Fed increases frequency of swap line operations with other major central banks

FILE PHOTO: Federal Reserve Board building on Constitution Avenue is pictured in Washington, U.S., March 19, 2019. REUTERS/Leah Millis -/File Photo

WASHINGTON (Reuters) - The U.S. Federal Reserve said on Friday that it would enhance the U.S. dollar liquidity swap line arrangements it has with several major central banks.

The Fed said that it would increase the frequency of 7-day maturity operations from weekly to daily, starting on March 23, as part of its swap line arrangements with the Bank of Canada, Bank of England, Bank of Japan, European Central Bank and Swiss National Bank.

Those operations will continue at least through the end of April and the central banks will also continue to hold weekly 84-day maturity operations, the U.S. central bank said.

"The swap lines among these central banks are available standing facilities and serve as an important liquidity backstop to ease strains in global funding markets," the Fed said in a statement.Following the announcement, the dollar index =USD, which tracks the greenback against a basket of major trading partner currencies - including those from the other participating central banks - weakened about 0.4%, led by a nearly 0.5% gain in the euro.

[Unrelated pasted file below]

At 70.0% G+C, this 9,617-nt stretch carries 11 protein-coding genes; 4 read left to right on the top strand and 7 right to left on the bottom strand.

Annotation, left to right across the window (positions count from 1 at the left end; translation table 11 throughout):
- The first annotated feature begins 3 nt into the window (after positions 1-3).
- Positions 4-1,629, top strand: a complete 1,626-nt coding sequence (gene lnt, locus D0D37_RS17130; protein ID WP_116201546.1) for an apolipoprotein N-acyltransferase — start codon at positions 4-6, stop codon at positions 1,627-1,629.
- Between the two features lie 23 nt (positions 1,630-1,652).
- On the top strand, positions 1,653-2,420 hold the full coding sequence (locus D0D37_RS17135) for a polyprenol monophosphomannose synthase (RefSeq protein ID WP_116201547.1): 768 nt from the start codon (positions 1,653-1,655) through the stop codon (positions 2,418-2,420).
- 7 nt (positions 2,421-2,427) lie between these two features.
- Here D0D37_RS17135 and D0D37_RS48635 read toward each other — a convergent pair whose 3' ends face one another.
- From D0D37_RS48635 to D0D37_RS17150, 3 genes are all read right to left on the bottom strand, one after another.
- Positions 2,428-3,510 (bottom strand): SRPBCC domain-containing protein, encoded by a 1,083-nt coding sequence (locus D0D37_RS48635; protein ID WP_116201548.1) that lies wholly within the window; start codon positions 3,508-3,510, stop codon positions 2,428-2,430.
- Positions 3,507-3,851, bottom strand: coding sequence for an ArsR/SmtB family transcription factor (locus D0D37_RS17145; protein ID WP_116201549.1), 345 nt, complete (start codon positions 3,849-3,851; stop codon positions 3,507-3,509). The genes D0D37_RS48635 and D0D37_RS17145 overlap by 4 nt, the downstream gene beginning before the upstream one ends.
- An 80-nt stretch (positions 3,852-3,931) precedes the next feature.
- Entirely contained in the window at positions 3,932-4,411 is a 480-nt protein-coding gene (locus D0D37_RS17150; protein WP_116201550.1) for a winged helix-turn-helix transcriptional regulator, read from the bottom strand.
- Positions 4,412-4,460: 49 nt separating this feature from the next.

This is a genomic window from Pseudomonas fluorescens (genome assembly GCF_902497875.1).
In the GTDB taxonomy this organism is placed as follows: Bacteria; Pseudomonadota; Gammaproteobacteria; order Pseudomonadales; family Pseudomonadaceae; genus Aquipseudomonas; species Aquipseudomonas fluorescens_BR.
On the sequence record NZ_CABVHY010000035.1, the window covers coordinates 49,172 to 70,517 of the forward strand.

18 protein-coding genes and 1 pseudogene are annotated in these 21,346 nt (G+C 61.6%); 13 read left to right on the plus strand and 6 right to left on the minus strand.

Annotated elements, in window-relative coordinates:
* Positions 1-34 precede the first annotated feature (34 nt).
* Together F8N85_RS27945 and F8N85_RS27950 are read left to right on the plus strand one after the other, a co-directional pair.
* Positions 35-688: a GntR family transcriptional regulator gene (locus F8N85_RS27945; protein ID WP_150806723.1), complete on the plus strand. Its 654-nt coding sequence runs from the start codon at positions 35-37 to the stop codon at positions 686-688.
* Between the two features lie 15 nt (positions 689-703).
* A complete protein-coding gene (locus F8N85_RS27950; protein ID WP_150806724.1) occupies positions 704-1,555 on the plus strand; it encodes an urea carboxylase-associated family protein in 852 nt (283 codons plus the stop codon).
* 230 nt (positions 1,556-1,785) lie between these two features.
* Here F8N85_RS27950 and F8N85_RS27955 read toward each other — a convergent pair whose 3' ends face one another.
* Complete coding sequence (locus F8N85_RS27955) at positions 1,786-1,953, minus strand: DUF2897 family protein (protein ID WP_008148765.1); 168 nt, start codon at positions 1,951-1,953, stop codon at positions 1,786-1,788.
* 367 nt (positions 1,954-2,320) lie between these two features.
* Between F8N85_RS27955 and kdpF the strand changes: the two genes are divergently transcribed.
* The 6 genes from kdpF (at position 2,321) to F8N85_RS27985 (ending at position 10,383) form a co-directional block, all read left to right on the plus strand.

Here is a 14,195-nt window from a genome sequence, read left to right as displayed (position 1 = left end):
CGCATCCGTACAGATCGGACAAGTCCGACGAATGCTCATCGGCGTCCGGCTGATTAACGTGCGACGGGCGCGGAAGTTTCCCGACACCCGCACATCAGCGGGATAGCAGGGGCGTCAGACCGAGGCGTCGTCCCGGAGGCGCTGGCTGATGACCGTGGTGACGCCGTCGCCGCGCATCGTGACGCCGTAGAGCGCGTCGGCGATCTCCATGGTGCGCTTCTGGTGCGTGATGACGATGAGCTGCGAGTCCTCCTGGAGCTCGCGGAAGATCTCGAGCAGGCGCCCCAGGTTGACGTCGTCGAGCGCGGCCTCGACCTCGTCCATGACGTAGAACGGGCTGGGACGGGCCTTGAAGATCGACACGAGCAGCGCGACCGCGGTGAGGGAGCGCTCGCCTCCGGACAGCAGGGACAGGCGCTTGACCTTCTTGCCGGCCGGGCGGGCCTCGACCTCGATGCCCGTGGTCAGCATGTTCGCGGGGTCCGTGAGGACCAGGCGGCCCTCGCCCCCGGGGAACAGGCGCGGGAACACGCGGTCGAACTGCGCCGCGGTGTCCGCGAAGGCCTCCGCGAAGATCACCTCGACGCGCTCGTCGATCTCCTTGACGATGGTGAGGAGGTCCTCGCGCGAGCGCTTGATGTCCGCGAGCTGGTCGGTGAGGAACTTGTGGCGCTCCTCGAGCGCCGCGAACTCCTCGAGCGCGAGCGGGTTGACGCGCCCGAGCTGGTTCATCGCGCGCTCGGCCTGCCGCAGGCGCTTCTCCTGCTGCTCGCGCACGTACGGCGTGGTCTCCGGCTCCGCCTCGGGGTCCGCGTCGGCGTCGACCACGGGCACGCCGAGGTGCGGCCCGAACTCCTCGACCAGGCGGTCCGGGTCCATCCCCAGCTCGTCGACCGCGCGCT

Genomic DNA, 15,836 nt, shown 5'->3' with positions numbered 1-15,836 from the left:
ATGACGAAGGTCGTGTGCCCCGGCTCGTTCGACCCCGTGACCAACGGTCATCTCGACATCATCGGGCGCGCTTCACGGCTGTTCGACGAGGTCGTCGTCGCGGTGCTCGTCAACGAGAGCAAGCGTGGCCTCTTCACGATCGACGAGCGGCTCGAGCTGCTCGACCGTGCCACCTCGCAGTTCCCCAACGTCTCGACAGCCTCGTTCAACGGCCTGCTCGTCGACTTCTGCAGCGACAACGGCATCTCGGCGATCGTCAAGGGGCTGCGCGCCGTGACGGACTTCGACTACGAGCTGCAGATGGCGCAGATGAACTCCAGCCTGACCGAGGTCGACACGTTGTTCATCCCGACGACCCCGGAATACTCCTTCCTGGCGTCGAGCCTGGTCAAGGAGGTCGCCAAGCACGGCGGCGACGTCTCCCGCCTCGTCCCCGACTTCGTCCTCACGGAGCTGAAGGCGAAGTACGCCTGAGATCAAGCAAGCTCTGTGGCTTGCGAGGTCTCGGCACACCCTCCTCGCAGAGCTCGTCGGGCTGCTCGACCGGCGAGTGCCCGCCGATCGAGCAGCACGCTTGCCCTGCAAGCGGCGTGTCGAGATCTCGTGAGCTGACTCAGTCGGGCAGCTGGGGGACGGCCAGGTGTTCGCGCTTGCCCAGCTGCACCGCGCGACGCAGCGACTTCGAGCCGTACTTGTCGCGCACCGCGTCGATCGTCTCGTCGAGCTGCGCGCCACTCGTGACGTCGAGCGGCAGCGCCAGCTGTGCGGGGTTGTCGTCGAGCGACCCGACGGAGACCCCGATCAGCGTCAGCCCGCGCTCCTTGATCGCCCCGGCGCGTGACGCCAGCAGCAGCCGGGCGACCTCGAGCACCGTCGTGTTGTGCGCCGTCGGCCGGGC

The Fed has permanent swap arrangements with those central banks and on Thursday extended swap line provisions temporarily to central banks in nine additional countries to ease access to dollars in hopes of stemming the accelerating financial and economic fallout from the coronavirus pandemic.

Dollars have been in huge demand - and tight supply - in markets outside U.S. borders as banks, companies and governments scramble to secure them to service the dollar-denominated debts many have accumulated.

The Fed has announced near daily emergency moves since it announced a package of measures on Sunday that included slashing interest rates near zero and pledging hundreds of billions of dollars in asset purchases, along with backstopping foreign authorities with the offer of cheap dollar financing.

Reporting by Lindsay Dunsmuir; Editing by Chizu Nomiyama and Andrea Ricci